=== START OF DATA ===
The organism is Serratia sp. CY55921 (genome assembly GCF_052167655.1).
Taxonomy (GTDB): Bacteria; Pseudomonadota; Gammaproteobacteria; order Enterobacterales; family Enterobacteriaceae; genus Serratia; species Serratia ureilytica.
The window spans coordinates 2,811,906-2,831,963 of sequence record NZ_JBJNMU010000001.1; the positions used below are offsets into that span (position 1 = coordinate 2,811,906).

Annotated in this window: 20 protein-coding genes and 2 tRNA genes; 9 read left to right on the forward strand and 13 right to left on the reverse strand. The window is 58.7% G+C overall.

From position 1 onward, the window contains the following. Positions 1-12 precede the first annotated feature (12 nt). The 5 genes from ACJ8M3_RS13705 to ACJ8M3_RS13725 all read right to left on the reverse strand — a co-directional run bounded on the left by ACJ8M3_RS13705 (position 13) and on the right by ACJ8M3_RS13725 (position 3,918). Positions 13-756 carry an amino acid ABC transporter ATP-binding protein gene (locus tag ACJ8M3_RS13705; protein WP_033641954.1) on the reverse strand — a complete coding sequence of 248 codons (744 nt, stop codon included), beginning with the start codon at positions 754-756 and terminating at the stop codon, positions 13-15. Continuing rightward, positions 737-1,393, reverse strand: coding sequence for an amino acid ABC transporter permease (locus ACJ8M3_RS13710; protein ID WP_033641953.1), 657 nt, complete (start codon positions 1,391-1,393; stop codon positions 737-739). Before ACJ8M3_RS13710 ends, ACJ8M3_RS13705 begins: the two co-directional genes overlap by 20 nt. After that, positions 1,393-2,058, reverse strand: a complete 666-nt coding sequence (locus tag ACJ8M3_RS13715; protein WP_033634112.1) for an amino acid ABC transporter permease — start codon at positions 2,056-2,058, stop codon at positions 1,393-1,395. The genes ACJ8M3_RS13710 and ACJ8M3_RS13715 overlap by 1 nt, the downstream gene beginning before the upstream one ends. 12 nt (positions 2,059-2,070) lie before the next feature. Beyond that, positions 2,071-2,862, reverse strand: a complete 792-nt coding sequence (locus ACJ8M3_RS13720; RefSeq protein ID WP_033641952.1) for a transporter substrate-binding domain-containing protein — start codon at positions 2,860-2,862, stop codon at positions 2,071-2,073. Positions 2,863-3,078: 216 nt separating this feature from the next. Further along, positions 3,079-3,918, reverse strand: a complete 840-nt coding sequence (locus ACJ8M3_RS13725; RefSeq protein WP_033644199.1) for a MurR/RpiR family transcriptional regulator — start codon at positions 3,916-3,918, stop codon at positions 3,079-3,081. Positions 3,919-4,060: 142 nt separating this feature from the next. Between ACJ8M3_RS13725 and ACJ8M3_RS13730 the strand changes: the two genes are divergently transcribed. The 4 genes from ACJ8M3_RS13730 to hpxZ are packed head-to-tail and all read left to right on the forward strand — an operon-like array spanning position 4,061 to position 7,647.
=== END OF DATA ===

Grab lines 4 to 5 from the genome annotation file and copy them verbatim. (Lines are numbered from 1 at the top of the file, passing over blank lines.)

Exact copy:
Annotated in this window: 20 protein-coding genes and 2 tRNA genes; 9 read left to right on the forward strand and 13 right to left on the reverse strand. The window is 58.7% G+C overall.

From position 1 onward, the window contains the following. Positions 1-12 precede the first annotated feature (12 nt). The 5 genes from ACJ8M3_RS13705 to ACJ8M3_RS13725 all read right to left on the reverse strand — a co-directional run bounded on the left by ACJ8M3_RS13705 (position 13) and on the right by ACJ8M3_RS13725 (position 3,918). Positions 13-756 carry an amino acid ABC transporter ATP-binding protein gene (locus tag ACJ8M3_RS13705; protein WP_033641954.1) on the reverse strand — a complete coding sequence of 248 codons (744 nt, stop codon included), beginning with the start codon at positions 754-756 and terminating at the stop codon, positions 13-15. Continuing rightward, positions 737-1,393, reverse strand: coding sequence for an amino acid ABC transporter permease (locus ACJ8M3_RS13710; protein ID WP_033641953.1), 657 nt, complete (start codon positions 1,391-1,393; stop codon positions 737-739). Before ACJ8M3_RS13710 ends, ACJ8M3_RS13705 begins: the two co-directional genes overlap by 20 nt. After that, positions 1,393-2,058, reverse strand: a complete 666-nt coding sequence (locus tag ACJ8M3_RS13715; protein WP_033634112.1) for an amino acid ABC transporter permease — start codon at positions 2,056-2,058, stop codon at positions 1,393-1,395. The genes ACJ8M3_RS13710 and ACJ8M3_RS13715 overlap by 1 nt, the downstream gene beginning before the upstream one ends. 12 nt (positions 2,059-2,070) lie before the next feature. Beyond that, positions 2,071-2,862, reverse strand: a complete 792-nt coding sequence (locus ACJ8M3_RS13720; RefSeq protein ID WP_033641952.1) for a transporter substrate-binding domain-containing protein — start codon at positions 2,860-2,862, stop codon at positions 2,071-2,073. Positions 2,863-3,078: 216 nt separating this feature from the next. Further along, positions 3,079-3,918, reverse strand: a complete 840-nt coding sequence (locus ACJ8M3_RS13725; RefSeq protein WP_033644199.1) for a MurR/RpiR family transcriptional regulator — start codon at positions 3,916-3,918, stop codon at positions 3,079-3,081. Positions 3,919-4,060: 142 nt separating this feature from the next. Between ACJ8M3_RS13725 and ACJ8M3_RS13730 the strand changes: the two genes are divergently transcribed. The 4 genes from ACJ8M3_RS13730 to hpxZ are packed head-to-tail and all read left to right on the forward strand — an operon-like array spanning position 4,061 to position 7,647.